Former pro hockey player joins teaching staff


Photo Credit: Zane Kalemba

Zane Kalemba playing for his college hockey team.

by Githmie Goonatilleke, Copy Editor

Last year, Zane Kalemba was a goaltender for The Manchester Storm, an Elite Ice Hockey League (EIHL) team—this year Kalemba is working as a teacher’s assistant.

Kalemba started playing hockey at a young age, following the footsteps of his older brother who also played hockey. After playing hockey for Princeton University, he played professionally for six years in various leagues: Denmark, Slovakia, Poland and most recently in the EIHL. Kalemba also participated in an NHL training camp with the Buffalo Sabres.

Kalemba believes that playing for different leagues was a good experience for him because he was able to “see things that aren’t what we’re used to and open up your mind a bit

Although Kalemba enjoyed playing hockey professionally, he believes that becoming a teacher’s assistant is “a new step in the right direction for me, in terms of starting my new career.”

Kalemba heard about the teacher’s assistant position through the new hockey coach, Anthony Yelovich. Yelovich previously played as a forward for a Croatian team called Medvescak Zagreb in the Austrian Hockey League. The two met through working at Cutting Edge Ice Academy in Elmwood Park and started a company together called D-1 Developmental Group.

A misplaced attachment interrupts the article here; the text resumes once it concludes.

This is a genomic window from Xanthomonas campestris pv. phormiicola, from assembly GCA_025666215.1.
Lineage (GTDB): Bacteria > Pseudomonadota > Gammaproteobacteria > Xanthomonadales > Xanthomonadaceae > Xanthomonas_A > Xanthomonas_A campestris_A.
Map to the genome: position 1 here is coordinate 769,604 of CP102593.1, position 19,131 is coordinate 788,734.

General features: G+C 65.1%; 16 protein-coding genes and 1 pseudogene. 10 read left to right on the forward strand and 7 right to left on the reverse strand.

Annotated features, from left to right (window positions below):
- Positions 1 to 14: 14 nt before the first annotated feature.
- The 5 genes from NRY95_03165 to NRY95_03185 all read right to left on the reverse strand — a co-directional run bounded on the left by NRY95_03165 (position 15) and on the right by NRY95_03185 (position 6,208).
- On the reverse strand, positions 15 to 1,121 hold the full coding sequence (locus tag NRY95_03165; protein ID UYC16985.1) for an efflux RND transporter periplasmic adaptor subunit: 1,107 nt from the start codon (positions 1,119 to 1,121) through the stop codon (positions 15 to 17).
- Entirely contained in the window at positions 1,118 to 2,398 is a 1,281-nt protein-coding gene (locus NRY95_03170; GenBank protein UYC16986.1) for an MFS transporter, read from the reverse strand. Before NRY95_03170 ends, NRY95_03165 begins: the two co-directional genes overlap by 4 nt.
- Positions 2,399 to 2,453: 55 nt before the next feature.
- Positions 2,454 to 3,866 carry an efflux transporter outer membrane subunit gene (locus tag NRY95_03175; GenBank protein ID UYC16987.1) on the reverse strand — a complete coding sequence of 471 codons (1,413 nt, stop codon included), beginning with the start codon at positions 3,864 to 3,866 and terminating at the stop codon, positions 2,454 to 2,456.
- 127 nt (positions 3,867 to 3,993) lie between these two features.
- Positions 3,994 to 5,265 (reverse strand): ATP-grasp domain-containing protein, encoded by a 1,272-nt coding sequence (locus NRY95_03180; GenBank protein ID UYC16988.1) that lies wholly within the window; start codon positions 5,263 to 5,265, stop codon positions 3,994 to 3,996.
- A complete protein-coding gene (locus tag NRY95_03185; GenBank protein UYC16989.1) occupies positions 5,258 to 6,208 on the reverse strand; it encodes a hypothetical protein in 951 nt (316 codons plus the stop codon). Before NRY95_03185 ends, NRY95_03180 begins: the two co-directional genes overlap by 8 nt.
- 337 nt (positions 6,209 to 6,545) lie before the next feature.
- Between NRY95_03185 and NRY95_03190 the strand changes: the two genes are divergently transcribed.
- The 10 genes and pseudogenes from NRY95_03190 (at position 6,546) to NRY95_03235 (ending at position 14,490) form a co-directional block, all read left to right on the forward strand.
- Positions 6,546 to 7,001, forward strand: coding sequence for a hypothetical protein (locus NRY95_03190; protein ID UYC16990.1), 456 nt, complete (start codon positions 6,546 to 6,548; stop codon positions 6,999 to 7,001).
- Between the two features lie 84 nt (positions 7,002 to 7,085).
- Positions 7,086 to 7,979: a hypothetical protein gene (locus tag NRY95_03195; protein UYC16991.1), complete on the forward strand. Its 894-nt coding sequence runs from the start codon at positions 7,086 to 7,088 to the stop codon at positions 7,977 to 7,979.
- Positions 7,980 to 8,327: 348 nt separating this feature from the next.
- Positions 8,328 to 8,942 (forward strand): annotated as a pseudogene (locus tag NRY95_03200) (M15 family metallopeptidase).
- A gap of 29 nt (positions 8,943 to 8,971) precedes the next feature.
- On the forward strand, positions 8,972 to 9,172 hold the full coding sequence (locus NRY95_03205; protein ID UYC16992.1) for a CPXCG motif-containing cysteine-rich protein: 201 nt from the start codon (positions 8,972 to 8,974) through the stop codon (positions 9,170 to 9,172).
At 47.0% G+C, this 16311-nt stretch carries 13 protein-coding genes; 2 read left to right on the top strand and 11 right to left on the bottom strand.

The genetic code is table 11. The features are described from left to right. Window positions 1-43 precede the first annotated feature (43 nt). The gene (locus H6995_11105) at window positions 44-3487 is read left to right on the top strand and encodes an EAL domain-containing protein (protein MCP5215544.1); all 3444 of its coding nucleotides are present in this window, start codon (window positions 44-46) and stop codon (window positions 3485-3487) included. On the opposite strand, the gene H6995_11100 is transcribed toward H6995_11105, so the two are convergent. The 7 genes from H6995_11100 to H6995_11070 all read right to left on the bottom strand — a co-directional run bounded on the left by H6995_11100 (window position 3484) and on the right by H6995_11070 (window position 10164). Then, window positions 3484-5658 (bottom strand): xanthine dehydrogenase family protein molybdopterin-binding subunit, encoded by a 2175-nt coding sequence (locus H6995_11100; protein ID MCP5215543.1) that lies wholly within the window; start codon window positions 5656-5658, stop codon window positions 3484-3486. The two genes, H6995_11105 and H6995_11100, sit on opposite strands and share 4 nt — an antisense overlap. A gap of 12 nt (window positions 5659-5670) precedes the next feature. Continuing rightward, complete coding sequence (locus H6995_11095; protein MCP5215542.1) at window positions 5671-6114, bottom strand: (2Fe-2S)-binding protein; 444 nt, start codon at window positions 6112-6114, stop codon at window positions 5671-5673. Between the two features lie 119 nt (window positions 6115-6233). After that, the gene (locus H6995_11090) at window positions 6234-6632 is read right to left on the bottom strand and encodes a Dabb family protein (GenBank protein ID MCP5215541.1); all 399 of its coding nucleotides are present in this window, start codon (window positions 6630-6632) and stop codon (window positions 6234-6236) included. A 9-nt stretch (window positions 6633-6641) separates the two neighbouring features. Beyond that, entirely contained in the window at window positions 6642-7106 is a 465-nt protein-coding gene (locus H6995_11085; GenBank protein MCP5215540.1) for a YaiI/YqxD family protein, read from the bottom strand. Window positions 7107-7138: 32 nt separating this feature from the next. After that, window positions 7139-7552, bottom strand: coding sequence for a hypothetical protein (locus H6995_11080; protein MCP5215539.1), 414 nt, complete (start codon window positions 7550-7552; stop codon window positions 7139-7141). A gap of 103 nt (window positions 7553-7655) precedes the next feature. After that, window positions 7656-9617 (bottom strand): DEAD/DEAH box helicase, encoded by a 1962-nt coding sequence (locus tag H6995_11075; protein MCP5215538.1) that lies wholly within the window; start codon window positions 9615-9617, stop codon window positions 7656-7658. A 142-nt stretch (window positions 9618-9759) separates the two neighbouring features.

Kalemba chose to come to Glen Rock after visiting in April. He said, “I liked what I saw and I always had a passion for coaching and teaching.” Kalemba also knew both Mr. Billy Crispino and Mr. J.P. McCarten, the football coach and the track coach respectively, before coming here.

Kalemba is assisting in a geometry class, an English class and various science classes. After this year, Kalemba feels he will know what area he would want to teach in and continue to further his career in teaching.

In addition to being a teacher’s assistant, Kalemba will also assist in coaching the hockey team. Yelovich originally asked Kalemba to join him in coaching the hockey team but later found that there was an opening for a substitute teacher.

“I think he is a great role model, is very knowledgeable about the game and can convey messages to the players in a direct manner,” Yelovich said.

For the past seven years Kalemba has also had previous coaching experience with USA hockey and the Junior Olympics teams.

Kalemba believes that being both a teacher’s assistant and a hockey coach will be rewarding for him because he will be able “to see the kids during the day and not just on the ice but to see them in my classes as students and to be able to have an effect on their life”